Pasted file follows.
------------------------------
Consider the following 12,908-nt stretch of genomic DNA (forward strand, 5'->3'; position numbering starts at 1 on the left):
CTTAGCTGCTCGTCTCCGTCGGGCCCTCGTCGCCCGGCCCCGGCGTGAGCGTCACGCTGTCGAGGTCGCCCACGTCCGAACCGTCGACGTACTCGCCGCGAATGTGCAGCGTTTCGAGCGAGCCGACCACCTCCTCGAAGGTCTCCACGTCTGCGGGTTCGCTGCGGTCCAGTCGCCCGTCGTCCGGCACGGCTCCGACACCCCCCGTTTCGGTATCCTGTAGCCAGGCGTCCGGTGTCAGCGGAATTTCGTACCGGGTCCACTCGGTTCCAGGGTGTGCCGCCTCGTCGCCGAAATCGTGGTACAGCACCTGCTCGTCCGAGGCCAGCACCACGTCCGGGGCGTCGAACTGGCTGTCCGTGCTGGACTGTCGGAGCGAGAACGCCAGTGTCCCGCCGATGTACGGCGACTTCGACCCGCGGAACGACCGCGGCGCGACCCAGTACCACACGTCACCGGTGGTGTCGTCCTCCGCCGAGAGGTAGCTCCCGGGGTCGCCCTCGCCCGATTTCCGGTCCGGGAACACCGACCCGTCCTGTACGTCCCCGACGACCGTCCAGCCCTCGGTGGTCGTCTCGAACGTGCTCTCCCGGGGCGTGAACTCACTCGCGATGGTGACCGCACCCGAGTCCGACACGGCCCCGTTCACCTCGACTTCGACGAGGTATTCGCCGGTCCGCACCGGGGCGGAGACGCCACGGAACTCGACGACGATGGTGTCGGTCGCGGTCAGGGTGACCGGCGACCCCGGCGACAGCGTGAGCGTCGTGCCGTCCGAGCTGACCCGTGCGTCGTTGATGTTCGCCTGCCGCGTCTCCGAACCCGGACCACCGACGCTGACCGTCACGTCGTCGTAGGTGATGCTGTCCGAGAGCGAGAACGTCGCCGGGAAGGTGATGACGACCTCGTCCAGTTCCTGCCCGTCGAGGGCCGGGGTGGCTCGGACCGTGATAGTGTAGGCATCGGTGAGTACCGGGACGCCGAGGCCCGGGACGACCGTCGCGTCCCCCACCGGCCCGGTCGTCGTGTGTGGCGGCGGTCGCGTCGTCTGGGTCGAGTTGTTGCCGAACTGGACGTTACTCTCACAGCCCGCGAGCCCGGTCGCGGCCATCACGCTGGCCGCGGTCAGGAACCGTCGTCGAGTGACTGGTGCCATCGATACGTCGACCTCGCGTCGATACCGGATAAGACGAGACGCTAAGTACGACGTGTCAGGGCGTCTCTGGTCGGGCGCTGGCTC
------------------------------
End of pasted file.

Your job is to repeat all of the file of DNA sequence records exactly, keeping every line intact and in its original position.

Consider the following 12,908-nt stretch of genomic DNA (forward strand, 5'->3'; position numbering starts at 1 on the left):
CTTAGCTGCTCGTCTCCGTCGGGCCCTCGTCGCCCGGCCCCGGCGTGAGCGTCACGCTGTCGAGGTCGCCCACGTCCGAACCGTCGACGTACTCGCCGCGAATGTGCAGCGTTTCGAGCGAGCCGACCACCTCCTCGAAGGTCTCCACGTCTGCGGGTTCGCTGCGGTCCAGTCGCCCGTCGTCCGGCACGGCTCCGACACCCCCCGTTTCGGTATCCTGTAGCCAGGCGTCCGGTGTCAGCGGAATTTCGTACCGGGTCCACTCGGTTCCAGGGTGTGCCGCCTCGTCGCCGAAATCGTGGTACAGCACCTGCTCGTCCGAGGCCAGCACCACGTCCGGGGCGTCGAACTGGCTGTCCGTGCTGGACTGTCGGAGCGAGAACGCCAGTGTCCCGCCGATGTACGGCGACTTCGACCCGCGGAACGACCGCGGCGCGACCCAGTACCACACGTCACCGGTGGTGTCGTCCTCCGCCGAGAGGTAGCTCCCGGGGTCGCCCTCGCCCGATTTCCGGTCCGGGAACACCGACCCGTCCTGTACGTCCCCGACGACCGTCCAGCCCTCGGTGGTCGTCTCGAACGTGCTCTCCCGGGGCGTGAACTCACTCGCGATGGTGACCGCACCCGAGTCCGACACGGCCCCGTTCACCTCGACTTCGACGAGGTATTCGCCGGTCCGCACCGGGGCGGAGACGCCACGGAACTCGACGACGATGGTGTCGGTCGCGGTCAGGGTGACCGGCGACCCCGGCGACAGCGTGAGCGTCGTGCCGTCCGAGCTGACCCGTGCGTCGTTGATGTTCGCCTGCCGCGTCTCCGAACCCGGACCACCGACGCTGACCGTCACGTCGTCGTAGGTGATGCTGTCCGAGAGCGAGAACGTCGCCGGGAAGGTGATGACGACCTCGTCCAGTTCCTGCCCGTCGAGGGCCGGGGTGGCTCGGACCGTGATAGTGTAGGCATCGGTGAGTACCGGGACGCCGAGGCCCGGGACGACCGTCGCGTCCCCCACCGGCCCGGTCGTCGTGTGTGGCGGCGGTCGCGTCGTCTGGGTCGAGTTGTTGCCGAACTGGACGTTACTCTCACAGCCCGCGAGCCCGGTCGCGGCCATCACGCTGGCCGCGGTCAGGAACCGTCGTCGAGTGACTGGTGCCATCGATACGTCGACCTCGCGTCGATACCGGATAAGACGAGACGCTAAGTACGACGTGTCAGGGCGTCTCTGGTCGGGCGCTGGCTC